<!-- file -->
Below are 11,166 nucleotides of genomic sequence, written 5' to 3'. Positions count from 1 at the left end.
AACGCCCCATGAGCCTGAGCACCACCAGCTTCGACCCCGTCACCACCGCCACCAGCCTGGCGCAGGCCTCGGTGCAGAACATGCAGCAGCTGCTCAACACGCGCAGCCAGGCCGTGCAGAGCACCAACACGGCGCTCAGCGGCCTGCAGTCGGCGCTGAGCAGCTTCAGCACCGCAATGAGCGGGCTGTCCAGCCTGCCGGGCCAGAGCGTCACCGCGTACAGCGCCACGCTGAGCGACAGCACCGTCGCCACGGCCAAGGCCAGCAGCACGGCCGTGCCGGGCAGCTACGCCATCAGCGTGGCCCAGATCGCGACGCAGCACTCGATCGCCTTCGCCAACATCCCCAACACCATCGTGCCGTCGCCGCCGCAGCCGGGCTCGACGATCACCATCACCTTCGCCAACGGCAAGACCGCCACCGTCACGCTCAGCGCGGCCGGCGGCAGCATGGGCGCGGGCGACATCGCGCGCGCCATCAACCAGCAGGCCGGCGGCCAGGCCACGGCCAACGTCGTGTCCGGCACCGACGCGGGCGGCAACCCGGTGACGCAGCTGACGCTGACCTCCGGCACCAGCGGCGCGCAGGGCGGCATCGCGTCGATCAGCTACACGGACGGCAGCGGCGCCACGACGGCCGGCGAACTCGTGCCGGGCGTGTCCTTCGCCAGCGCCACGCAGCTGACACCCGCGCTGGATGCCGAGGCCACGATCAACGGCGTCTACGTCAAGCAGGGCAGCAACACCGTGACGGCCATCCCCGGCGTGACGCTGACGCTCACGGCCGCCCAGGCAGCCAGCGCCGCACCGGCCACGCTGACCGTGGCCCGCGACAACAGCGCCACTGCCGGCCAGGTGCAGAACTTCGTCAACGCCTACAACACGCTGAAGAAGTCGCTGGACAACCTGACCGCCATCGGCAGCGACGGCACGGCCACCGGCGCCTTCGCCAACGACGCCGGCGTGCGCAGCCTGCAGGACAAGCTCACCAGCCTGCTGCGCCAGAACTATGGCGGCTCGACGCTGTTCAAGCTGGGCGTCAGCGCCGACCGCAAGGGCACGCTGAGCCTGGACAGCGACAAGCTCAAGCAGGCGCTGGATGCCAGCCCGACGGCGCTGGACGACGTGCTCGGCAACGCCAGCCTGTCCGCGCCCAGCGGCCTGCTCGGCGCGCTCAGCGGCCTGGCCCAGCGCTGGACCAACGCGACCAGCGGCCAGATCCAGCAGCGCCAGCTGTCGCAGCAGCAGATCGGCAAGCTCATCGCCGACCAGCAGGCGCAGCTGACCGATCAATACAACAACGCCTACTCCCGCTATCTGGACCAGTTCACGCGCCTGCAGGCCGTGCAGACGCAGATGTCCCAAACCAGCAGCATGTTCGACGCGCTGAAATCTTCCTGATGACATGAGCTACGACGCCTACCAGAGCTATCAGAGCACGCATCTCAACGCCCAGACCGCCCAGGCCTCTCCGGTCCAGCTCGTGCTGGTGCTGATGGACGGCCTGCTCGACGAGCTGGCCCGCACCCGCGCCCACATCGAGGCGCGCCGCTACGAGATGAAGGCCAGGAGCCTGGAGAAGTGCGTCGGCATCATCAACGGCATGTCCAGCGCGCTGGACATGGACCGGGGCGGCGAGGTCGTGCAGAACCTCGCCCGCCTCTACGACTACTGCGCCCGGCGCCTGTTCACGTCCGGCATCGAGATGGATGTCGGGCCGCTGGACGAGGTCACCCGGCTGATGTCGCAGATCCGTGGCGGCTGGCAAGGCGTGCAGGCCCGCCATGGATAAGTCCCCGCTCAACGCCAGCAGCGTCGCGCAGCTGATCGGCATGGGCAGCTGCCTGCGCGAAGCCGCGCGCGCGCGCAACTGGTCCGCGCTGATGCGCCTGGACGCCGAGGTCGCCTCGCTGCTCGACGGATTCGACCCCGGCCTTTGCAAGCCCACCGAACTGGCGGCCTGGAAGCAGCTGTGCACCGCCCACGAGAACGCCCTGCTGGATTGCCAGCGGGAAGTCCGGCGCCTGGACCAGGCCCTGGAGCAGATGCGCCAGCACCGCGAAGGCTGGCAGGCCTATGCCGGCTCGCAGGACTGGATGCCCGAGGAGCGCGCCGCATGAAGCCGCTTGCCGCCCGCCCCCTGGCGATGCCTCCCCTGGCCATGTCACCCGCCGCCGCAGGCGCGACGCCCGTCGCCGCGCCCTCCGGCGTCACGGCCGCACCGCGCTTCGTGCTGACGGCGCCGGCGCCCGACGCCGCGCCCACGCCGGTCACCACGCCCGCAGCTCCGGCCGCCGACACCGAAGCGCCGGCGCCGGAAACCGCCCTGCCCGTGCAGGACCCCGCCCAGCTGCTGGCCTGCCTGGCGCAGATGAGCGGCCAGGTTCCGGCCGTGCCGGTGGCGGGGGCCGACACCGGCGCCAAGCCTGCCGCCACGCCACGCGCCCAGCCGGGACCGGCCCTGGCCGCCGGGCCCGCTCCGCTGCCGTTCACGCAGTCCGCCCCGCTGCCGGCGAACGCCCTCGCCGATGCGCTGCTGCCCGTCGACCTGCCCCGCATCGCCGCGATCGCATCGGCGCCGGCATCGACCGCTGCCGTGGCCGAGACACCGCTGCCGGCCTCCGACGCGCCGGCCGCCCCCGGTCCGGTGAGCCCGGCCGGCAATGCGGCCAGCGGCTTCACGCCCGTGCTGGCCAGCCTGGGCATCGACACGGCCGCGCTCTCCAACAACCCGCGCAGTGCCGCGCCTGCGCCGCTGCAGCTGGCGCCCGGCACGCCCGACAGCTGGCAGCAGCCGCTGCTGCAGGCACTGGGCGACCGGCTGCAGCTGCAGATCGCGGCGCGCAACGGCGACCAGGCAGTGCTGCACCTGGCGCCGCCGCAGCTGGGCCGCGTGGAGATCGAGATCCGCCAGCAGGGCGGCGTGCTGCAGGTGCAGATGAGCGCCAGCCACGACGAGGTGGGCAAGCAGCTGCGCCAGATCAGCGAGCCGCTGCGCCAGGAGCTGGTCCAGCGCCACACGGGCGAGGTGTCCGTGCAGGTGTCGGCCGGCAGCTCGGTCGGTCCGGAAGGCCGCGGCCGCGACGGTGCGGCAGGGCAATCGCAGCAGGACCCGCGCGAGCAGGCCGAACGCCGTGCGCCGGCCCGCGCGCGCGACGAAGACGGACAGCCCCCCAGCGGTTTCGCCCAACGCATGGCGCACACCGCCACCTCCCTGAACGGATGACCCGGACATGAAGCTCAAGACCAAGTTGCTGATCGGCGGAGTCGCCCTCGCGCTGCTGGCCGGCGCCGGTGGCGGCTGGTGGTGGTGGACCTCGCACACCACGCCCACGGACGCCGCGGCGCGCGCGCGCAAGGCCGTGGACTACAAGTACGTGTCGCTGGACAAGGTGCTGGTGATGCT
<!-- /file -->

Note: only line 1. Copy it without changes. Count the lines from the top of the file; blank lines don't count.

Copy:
Below are 11,166 nucleotides of genomic sequence, written 5' to 3'. Positions count from 1 at the left end.